Early this week we read this piece by Dr. Diane Levin, Professor of Early Childhood Education at Wheelock College in Boston, published by Community Playthings. Dr. Levin aptly asks “What has Happened to Play?” We knew that play has been on the decline at home for some time now.[i] Television, video games, and the internet have become many children’s primary source of entertainment, while active, imaginative play has fallen to the wayside. But we were surprised to read that even in preschools and early childhood programs, free play is disappearing from the schedule.
Dr. Levin explains that recent school reform mandates are placing strict benchmarks on early childhood programs and high achievement expectations for very young children. In response, educators and program administrators have had to cut back on play time and focus heavily on measurable academic skills.
“In most cases, I see children spending carefully regulated blocks of time doing highly structured, teacher-directed activities. Many of the activities focus on completing skill-based tasks in reading and math, with “only one right-answer.” It is common to hear that approximately two hours of reading, and at least one hour of math “instruction,” are required each day. Often teachers have formal, commercially produced curriculum materials to use for this instruction…What about play in these classrooms?”
Dr. Levin noted that some teachers had even reported that their students are allowed only 20 minutes of recess two or three times a week.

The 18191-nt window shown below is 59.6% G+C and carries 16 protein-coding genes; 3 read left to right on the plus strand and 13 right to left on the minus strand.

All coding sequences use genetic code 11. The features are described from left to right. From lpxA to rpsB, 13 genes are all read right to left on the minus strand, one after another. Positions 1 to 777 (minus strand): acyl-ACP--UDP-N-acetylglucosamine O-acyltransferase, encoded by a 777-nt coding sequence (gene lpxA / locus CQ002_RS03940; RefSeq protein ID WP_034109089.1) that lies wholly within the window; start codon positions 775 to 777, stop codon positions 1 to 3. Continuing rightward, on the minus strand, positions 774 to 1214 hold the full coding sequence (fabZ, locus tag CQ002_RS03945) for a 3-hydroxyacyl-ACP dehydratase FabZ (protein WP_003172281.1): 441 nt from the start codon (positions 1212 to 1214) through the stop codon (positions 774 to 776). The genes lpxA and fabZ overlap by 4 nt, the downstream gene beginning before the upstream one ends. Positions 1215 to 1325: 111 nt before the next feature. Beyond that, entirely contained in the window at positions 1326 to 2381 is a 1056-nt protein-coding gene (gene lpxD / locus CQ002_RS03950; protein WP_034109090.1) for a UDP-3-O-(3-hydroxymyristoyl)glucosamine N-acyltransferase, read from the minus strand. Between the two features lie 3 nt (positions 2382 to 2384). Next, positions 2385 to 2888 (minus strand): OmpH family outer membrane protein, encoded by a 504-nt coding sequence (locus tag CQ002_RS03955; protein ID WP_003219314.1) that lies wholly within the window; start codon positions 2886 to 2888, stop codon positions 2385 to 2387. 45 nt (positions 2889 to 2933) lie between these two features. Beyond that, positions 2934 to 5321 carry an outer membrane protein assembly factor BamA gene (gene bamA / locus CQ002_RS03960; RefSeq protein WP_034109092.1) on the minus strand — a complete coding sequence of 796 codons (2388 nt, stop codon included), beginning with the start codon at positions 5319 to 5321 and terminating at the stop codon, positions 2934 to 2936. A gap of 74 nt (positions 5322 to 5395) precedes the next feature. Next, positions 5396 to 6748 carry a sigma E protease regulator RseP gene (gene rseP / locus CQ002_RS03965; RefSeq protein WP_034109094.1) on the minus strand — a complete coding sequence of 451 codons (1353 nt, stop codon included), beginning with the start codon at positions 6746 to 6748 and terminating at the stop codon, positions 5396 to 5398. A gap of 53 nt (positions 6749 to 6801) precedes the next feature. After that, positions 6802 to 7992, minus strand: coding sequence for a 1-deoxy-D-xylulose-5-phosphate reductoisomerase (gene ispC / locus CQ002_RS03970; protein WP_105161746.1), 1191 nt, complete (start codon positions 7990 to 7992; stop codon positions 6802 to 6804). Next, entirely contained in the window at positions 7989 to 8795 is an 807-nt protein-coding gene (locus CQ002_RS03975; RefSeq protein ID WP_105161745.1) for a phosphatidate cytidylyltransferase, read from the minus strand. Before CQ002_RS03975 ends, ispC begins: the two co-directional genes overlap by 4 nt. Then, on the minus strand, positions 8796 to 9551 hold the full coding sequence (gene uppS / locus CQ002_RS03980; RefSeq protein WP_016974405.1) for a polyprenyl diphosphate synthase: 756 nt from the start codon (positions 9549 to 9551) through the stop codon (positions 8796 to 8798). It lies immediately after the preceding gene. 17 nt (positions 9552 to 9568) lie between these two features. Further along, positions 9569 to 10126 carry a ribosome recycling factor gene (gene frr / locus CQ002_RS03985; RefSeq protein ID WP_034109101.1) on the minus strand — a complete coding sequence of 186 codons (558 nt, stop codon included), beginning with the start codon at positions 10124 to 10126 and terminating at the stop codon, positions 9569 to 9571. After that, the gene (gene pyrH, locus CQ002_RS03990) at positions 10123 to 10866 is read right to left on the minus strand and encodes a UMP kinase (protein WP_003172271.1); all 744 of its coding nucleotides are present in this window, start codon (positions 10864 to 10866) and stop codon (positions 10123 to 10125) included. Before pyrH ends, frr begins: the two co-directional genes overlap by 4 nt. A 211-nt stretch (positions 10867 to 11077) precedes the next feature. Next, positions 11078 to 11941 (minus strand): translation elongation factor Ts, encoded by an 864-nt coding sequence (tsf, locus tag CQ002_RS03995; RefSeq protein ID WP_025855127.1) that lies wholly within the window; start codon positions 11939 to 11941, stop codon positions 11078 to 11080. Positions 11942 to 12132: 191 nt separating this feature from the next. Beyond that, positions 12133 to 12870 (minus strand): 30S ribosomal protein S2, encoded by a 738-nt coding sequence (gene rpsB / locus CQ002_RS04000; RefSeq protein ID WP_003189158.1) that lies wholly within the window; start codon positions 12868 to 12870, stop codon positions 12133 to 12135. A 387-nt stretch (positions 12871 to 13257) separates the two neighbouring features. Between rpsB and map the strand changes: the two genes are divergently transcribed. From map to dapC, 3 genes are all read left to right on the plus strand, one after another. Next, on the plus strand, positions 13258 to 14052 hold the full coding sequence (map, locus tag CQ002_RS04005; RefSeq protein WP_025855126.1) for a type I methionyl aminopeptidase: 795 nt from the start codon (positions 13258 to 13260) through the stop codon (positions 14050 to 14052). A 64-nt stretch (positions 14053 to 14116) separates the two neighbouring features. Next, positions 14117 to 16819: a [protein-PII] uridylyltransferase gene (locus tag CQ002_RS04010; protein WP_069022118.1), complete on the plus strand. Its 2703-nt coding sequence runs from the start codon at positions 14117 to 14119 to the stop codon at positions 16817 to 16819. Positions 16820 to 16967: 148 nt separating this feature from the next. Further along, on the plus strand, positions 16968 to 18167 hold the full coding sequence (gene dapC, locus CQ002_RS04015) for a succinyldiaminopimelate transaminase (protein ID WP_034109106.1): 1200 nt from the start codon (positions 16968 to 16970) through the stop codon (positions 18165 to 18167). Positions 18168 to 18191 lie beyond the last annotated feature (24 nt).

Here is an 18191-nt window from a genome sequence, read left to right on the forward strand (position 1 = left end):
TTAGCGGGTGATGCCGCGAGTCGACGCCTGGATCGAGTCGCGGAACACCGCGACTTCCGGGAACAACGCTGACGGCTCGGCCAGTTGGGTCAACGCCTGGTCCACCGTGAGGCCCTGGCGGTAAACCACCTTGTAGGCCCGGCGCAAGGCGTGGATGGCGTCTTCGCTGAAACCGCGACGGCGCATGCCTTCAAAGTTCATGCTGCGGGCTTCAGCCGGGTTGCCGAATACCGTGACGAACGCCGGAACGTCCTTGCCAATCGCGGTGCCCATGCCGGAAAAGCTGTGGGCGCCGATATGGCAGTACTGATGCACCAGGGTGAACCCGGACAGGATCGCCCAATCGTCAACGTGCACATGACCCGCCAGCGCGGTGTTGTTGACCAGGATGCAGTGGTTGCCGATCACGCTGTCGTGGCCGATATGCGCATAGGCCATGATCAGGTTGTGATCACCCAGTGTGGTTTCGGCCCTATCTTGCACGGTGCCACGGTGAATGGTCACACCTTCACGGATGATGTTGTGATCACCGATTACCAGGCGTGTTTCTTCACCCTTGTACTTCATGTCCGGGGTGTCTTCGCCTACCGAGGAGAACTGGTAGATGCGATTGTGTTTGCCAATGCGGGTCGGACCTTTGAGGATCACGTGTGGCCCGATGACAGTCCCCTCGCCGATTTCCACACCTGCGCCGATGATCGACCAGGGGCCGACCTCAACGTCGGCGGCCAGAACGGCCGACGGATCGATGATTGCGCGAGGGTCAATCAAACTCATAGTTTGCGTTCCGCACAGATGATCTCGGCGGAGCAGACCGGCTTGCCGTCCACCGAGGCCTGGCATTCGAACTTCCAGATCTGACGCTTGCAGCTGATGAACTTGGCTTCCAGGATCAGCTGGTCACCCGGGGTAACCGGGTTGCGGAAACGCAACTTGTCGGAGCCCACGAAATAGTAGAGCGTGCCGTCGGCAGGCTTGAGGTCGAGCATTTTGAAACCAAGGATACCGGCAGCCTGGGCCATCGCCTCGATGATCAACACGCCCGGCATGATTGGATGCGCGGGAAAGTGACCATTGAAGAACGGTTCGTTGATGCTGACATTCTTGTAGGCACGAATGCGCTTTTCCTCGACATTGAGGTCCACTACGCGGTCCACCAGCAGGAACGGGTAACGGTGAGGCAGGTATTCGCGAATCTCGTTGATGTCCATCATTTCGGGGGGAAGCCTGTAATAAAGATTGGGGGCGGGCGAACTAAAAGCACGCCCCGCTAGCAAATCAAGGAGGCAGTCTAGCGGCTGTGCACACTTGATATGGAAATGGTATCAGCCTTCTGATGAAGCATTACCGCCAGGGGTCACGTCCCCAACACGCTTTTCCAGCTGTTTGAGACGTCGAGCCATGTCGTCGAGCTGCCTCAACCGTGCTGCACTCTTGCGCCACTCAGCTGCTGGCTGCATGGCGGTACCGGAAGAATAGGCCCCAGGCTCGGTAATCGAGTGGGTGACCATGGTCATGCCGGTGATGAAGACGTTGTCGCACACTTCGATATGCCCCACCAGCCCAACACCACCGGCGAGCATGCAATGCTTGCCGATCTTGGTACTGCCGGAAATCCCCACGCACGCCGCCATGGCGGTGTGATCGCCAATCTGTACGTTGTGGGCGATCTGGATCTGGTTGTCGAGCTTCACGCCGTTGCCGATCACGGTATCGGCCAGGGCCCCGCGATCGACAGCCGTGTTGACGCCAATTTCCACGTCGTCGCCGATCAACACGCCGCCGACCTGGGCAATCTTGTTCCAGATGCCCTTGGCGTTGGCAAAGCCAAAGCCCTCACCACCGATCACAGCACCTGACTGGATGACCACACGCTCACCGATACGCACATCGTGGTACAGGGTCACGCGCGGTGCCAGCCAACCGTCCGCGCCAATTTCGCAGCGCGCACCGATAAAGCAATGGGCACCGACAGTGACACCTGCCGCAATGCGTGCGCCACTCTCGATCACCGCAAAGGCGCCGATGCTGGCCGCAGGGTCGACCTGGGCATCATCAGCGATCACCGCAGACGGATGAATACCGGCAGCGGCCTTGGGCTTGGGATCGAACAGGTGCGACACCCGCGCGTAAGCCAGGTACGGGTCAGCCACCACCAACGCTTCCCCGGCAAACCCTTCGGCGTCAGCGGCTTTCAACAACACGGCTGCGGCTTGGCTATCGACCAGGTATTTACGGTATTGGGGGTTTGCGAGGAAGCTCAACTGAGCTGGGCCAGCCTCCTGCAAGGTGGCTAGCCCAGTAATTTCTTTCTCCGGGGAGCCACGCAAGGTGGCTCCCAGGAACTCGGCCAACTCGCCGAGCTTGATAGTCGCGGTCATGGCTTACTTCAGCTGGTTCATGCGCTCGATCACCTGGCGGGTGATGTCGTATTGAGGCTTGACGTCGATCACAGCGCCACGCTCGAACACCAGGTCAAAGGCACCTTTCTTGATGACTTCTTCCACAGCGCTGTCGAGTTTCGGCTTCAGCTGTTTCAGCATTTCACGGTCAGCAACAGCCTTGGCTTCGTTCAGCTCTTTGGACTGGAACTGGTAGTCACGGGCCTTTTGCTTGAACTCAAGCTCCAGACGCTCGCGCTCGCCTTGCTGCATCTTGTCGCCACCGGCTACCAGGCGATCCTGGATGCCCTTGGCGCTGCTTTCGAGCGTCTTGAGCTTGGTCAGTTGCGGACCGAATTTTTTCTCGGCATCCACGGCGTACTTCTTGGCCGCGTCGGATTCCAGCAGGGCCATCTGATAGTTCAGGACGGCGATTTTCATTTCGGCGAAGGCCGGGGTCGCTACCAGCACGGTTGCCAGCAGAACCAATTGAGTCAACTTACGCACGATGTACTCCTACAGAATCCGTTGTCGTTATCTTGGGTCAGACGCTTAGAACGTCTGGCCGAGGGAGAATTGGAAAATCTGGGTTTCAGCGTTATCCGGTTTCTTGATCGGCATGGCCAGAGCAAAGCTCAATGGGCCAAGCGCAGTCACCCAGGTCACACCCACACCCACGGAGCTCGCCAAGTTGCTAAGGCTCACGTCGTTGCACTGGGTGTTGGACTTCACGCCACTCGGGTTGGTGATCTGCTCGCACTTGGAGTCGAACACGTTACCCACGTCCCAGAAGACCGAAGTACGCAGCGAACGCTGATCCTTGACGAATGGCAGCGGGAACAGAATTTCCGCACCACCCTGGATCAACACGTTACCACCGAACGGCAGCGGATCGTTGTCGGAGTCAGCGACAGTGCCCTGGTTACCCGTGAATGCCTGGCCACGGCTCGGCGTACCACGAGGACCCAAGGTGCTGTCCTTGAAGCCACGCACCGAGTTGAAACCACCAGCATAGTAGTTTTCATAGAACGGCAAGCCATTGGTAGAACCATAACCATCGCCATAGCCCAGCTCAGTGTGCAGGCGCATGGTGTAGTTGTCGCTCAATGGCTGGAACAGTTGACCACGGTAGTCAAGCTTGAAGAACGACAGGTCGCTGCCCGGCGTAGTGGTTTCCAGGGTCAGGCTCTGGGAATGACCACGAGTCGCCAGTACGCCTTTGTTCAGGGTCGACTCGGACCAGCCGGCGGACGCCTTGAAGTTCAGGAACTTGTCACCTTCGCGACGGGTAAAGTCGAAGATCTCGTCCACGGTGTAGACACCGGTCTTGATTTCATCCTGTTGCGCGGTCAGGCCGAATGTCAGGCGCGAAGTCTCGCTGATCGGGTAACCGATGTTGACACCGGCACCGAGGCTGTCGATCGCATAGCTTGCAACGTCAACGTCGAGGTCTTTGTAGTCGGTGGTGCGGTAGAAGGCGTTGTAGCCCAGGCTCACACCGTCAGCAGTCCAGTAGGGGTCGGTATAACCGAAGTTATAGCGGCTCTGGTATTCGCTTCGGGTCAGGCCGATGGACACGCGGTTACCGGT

Children’s environments, both at home and away, should encourage their natural tendencies to move, play, and use their imaginations. Consistent physical activity in early childhood helps to form healthy habits that will carry into adulthood.[i] Play prevents obesity, is important for physical development, and has been shown to increase focus and improve behavior in school.[ii] In short, play matters!
Dr. Levin recommends several ways that we adults can help to preserve playtime in schools and at home. Her most pressing recommendation is that we become advocates at the school, community, and government levels to work for the policies that incorporate more play in early childhood education curriculums, and educate all those involved about the importance of play for young children.
Your organization or childcare center can help by adopting our Movement and Play Policy, part of our Pledge the Practice, Pass the Policy Initiative. See how other organizations are ensuring active playtime for young children on our Policy Library.
[i] Boreham, Colin, and Chris Riddoch. “The physical activity, fitness and health of children.” Journal of sports sciences 19.12 (2001): 915-929.
[ii] Barnett, Lynn A. “Developmental benefits of play for children.” Journal of Leisure Research 22.2 (1990): 138.